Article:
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					CWD Update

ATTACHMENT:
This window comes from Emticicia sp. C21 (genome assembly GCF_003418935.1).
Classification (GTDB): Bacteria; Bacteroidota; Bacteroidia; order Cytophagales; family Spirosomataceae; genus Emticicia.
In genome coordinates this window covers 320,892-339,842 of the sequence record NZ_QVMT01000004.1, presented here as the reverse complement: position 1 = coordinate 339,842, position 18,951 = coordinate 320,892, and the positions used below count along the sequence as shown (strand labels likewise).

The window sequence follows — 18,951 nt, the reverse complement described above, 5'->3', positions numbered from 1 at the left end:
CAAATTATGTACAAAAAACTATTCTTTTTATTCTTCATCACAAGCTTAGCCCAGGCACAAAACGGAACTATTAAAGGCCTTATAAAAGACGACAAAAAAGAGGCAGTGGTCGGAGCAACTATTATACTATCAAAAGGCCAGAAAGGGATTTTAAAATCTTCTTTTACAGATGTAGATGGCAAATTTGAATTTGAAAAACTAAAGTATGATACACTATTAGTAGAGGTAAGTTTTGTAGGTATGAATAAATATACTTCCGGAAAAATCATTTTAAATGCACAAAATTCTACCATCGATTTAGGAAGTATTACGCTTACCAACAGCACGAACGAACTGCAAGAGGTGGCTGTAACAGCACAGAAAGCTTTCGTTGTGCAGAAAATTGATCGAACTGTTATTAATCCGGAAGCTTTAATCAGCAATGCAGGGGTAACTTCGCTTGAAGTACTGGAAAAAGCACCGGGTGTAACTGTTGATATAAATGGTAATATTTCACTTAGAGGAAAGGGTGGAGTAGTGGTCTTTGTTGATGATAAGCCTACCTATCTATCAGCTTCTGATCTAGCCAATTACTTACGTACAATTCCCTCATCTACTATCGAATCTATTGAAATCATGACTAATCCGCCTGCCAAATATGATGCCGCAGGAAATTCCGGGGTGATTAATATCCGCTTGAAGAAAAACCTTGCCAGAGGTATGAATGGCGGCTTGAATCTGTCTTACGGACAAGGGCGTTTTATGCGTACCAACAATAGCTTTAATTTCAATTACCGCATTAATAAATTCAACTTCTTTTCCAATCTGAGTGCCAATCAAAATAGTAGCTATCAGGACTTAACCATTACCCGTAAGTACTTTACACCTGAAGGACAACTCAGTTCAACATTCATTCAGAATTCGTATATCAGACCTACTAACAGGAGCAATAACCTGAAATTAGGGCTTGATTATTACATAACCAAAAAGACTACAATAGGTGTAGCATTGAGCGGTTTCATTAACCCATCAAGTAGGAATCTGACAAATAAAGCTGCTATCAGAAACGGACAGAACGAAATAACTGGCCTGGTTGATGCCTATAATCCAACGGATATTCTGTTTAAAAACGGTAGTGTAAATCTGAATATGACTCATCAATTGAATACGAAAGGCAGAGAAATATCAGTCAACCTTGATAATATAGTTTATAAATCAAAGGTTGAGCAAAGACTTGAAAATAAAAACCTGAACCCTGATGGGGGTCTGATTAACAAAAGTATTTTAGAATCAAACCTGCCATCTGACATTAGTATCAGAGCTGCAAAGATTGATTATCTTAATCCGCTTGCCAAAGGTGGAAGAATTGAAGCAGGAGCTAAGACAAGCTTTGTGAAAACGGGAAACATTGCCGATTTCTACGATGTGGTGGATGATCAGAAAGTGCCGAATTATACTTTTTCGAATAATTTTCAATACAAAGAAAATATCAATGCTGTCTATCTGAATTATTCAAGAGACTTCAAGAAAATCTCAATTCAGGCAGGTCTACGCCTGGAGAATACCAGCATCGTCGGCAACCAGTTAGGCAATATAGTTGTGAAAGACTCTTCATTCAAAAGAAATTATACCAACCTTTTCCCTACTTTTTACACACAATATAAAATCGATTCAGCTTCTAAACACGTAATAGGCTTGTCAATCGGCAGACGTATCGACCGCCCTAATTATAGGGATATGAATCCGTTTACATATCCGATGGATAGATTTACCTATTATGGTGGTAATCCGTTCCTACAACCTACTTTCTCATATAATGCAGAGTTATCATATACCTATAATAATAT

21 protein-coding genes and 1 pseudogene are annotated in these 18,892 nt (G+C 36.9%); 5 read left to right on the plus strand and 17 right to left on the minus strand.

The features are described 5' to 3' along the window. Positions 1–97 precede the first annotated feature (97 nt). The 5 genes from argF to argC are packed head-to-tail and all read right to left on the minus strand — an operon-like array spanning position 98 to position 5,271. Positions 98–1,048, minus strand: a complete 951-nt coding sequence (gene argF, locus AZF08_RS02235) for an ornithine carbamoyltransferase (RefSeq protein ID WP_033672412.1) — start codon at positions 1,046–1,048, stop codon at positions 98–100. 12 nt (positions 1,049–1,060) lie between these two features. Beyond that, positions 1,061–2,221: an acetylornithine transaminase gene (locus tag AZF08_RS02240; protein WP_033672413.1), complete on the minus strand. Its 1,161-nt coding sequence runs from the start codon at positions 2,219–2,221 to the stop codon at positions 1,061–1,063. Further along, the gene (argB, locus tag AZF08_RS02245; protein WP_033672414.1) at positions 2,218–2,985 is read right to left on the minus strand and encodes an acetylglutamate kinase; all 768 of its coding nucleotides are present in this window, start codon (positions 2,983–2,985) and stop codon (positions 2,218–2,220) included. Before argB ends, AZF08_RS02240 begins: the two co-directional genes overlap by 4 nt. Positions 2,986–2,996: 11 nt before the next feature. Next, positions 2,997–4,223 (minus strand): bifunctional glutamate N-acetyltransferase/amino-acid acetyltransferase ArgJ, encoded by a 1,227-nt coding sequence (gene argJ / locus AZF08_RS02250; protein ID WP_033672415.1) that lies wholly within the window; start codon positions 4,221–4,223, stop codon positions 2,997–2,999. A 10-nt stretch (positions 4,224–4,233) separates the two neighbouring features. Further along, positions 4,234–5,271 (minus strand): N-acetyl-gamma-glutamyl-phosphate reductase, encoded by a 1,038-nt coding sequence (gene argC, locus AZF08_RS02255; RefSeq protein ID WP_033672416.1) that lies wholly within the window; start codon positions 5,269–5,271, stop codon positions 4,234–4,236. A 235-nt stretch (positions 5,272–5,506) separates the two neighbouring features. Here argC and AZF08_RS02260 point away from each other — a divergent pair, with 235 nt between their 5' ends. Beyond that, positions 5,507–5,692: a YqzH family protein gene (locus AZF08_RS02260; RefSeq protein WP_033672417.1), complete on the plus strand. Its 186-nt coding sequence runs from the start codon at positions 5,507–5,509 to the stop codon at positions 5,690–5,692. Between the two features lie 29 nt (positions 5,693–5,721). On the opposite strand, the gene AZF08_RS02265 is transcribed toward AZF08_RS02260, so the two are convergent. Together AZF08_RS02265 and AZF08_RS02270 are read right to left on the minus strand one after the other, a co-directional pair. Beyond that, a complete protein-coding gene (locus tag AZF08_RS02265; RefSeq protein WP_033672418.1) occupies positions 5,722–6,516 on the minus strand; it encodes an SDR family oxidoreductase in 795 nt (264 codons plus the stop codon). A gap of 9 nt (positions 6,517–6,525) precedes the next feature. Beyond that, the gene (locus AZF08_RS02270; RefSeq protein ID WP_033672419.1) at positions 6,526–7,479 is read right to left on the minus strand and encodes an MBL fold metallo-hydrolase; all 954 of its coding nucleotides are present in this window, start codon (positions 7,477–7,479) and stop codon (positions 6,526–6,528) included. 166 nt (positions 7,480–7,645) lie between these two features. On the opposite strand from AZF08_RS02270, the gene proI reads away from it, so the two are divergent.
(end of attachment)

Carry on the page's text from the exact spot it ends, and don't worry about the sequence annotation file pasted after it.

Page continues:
Since MWF last provided an update on the spread of chronic wasting disease (CWD), several states have confirmed new cases of CWD infected elk or deer. This brief article is not intended to provide a full listing of new reports but we have selected what we believe are key or significant areas of concern with occurrences during the past five months. Additionally, we have provided brief summaries of a few other activities that are occurring around the country related to CWD. Wisconsin – A white-tailed doe that had died on a Racine County game farm was confirmed CWD positive in May. The 9year-old doe was one of a small herd of 10 game farm whitetails. This confirmation raises the number of Wisconsin game farms that have had positive results on deer or elk to five. Wisconsin first discovered CWD had invaded the state in 2002. In January a wild white-tailed buck from Brighton township in Kenosha County tested positive to the wildlife killing disease. This report in conjunction with other positive animals discovered in Rock and Walworth counties put both the Wisconsin and Illinois Department of Natural Resources on alert. The proximity of these Wisconsin counties to the Illinois border raised concern. Since then Illinois has identified 30 CWD positive deer in their border counties. North Dakota – In Montana bordering North Dakota, wildlife officials continuing their aggressive, CWD defensive tactics, destroyed 30 white-tailed deer on a game farm in Sheridan County. The deer were destroyed in May as a precautionary measure to reduce the likelihood of disease transmission between wild game and penned, captive elk on the farm. The game farm apparently is under investigation for fencing problems and violations that have allowed ingress and egress of animals. Colorado – A mule deer buck discovered dead in the backyard of a home in Colorado Springs tested positive in May. The state Colorado Division of Wildlife (DOW) has confirmed that this is the farthest south that CWD has been confirmed in the state. The emaciated 3- to 4-year-old deer had previously been noticed by area residents. State records indicate that more than 100 deer and elk harvested by hunters in the area over the past two years had all tested negative. Wildlife officials have stepped up their area surveillance program including the testing of road-killed or other dead deer in the area. Larimer County Commissioners in January voted unanimously to allow DOW to destroy deer on four county-owned, open space parcels where deer have been concentrating. Like North Dakota, Colorado wildlife officials have stepped up their defensive tactics in what they have determined to be “hot spots” and believe herd culling may reduce the possibility of the disease being spread. Testing of deer found on Larimer‟s open space lands and foot hills in 2003 were found to have an infection rate of between 22 percent and 58 percent, depending on the area. Officials also released state wide data collected for 2003 from deer and elk that were harvested during the hunting season. Among 15,424 tested deer and elk, 208 animals were confirmed CWD positive. CWD Research - Well known researcher Dr. Beth Williams, the scientist who first identified CWD as an infectious brain disease in deer in 1977, has been conducting studies on potential infectious agents, or how the disease can be spread and the disease life-span. She confirmed that CWD can be spread through infected soil, nose-to-nose contact or even from exposure to decomposed carcasses of infected animals. While infectious agents have not been clearly identified, previously it was thought transmission was primarily accomplished by animal-to-animal contact. Researchers set up various possible transmission scenarios in penned areas. In one test appearingly healthy deer were placed in pens that had 1- to 2-years previously housed infected deer. Another experiment included placing healthy deer in a pen where residual excrementfeces from infected deer had been scattered throughout. Yet, in another pen the carcasses of confirmed infected deer were allowed to decompose in the pen for two years, the carcasses were removed and healthy deer were introduced to the confines. Monitoring the nose-to-nose theory, another experiment housed infected and healthy deer together. In nearly every case, CWD was detected in the healthy deer within a year. The conclusion that was released: Environmental sources